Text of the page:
Break: Out of the side of my eye, I read “I think I’m going back,” and immediately the Nils Lofgren tune popped into my head (although wasn’t that McGuinn’s originally?). I took my children to see Springsteen on May 1, and sometime in June the local community radio station, WMNF (online at WMNF.org), played that tune. I called to my fourteen-year-old daughter, you hear this? Yes. Remember that freaky looking guy with the mutton-chop sideburns and the top hat playing guitar to the left of Bruce? That’s him, forty years ago.

    • LP, here is the Phoenix link to my feature, “What’s the plan? Is Portland’s development push a good thing for its citizens?”. In a word, “no.”

      While not perfect as a publication, the Phoenix remains the only print publication with any negligible circulation that will publish freelance journalism, with an investigative element. Having said that, it wasn’t easy getting this to the finish line for a host of reasons, one being that it’s hard to convince anyone these days of the importance of making arguments like this one–how development that comes at the expense of the fabric of the community, especially the working poor and the creative element (best highlighted by Kate Anker in the article) does irreparable damage. I’m guessing it will be one of the paper’s least popular articles in terms of online readers “Liking” it. Perhaps I should take up food writing and schilling for high-end restaurants like so many other, more popular writers.

      Of course, I’ve spent enough time on novelty subjects, and I’m ready to move on to something more substantive.

      “Goin’ Back” was written by Carol King. Lofgren’s version, recorded in 1975, is my favorite, however.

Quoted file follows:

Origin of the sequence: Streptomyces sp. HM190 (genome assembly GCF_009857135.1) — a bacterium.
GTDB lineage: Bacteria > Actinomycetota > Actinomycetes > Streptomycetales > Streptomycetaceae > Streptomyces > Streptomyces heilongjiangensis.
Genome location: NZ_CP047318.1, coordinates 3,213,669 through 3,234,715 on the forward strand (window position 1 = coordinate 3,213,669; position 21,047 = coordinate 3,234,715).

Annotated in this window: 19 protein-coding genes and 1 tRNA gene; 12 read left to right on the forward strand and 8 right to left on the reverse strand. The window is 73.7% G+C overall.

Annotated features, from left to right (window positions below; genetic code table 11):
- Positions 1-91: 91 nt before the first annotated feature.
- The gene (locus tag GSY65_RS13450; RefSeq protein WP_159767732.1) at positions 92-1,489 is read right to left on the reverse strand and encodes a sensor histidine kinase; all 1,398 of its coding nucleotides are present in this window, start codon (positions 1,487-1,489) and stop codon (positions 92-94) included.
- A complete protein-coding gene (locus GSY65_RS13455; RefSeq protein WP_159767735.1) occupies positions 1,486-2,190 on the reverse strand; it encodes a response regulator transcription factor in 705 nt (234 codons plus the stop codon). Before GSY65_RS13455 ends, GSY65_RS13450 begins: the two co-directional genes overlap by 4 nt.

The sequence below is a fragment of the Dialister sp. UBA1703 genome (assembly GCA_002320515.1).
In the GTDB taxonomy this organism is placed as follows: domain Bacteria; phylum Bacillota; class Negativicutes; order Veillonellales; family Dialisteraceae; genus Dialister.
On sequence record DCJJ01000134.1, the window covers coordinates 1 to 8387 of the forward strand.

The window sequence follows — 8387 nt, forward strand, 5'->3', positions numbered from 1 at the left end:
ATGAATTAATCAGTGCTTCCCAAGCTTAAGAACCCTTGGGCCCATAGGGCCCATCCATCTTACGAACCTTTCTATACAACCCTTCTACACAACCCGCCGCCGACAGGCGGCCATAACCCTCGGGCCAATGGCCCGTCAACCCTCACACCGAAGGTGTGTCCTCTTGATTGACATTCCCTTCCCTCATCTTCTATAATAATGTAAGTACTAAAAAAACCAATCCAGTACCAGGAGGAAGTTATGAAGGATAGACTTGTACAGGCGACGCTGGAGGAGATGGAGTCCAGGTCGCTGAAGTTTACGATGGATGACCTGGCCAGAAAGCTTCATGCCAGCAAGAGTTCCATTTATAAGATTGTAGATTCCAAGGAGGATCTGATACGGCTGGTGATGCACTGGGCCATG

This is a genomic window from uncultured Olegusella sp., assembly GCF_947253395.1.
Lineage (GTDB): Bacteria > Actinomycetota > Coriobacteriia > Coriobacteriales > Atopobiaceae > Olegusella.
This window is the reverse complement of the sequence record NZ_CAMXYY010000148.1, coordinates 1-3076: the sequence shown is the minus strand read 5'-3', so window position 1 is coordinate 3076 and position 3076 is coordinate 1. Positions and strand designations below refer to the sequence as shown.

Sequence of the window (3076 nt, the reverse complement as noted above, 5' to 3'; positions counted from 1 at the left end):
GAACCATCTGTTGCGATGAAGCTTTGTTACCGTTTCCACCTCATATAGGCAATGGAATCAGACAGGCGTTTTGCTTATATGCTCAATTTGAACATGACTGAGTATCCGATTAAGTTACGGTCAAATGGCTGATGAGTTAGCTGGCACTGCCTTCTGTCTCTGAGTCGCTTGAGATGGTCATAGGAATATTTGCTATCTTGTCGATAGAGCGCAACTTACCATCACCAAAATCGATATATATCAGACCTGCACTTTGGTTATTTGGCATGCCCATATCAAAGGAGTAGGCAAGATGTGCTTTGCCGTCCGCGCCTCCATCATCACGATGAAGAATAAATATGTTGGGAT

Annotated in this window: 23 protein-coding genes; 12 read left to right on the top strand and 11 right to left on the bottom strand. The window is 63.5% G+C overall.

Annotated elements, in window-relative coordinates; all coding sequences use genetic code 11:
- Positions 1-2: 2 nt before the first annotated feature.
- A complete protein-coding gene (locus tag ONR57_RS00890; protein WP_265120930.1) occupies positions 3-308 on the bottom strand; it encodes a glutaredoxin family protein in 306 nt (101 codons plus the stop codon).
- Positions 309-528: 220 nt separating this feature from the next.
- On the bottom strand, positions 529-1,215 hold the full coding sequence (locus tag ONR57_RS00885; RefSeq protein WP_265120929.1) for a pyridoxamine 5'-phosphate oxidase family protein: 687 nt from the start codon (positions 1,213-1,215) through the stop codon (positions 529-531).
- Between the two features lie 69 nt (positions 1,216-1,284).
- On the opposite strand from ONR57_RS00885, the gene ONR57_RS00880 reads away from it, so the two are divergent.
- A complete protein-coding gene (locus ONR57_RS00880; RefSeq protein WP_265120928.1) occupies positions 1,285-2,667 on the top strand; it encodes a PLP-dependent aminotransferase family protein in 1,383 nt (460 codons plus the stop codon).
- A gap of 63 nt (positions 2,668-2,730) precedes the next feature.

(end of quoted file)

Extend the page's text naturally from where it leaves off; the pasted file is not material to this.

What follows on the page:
2. Jim,

    I know you worked diligently on this piece, weaving all the threads of the tapestry together (h/t to Carol King). Three things stand out for me as I read through the Portland Pheonix article:

    1) The “average” person, watching the Tee Vee news and relying on Facebook for information, has no idea what is happening “on the ground” in their communities. They think “someone else” is handling these issues. Maybe they rely on their town councilors. Do they watch the town council meetings on Tee Vee? I am not sure.

    2) Being informed requires time, time, time and diligence. I went to a town council meeting a few weeks ago and what stood out for me was that I needed to start going to every town council meeting. There are certain people who do this and while they are regarded as “cranks” with an “agenda” I admire them for their diligence in supervising the local politics. What percentage of residents are paying close attention? Likely less than 1%. It’s easy to push the “boondoggles” through when 99% aren’t paying attention. When issues come to a referendum, the faction with the most money and savvy create some binary “marketing.” (We’ve got a plan!) Then, it usually becomes an emotional sell instead of a thoughtful decision which is more than just “a good idea at the time.” (James Howard Kunstler)

    3) We still need newspapers, especially on the local level.

    Good job and keep muckraking.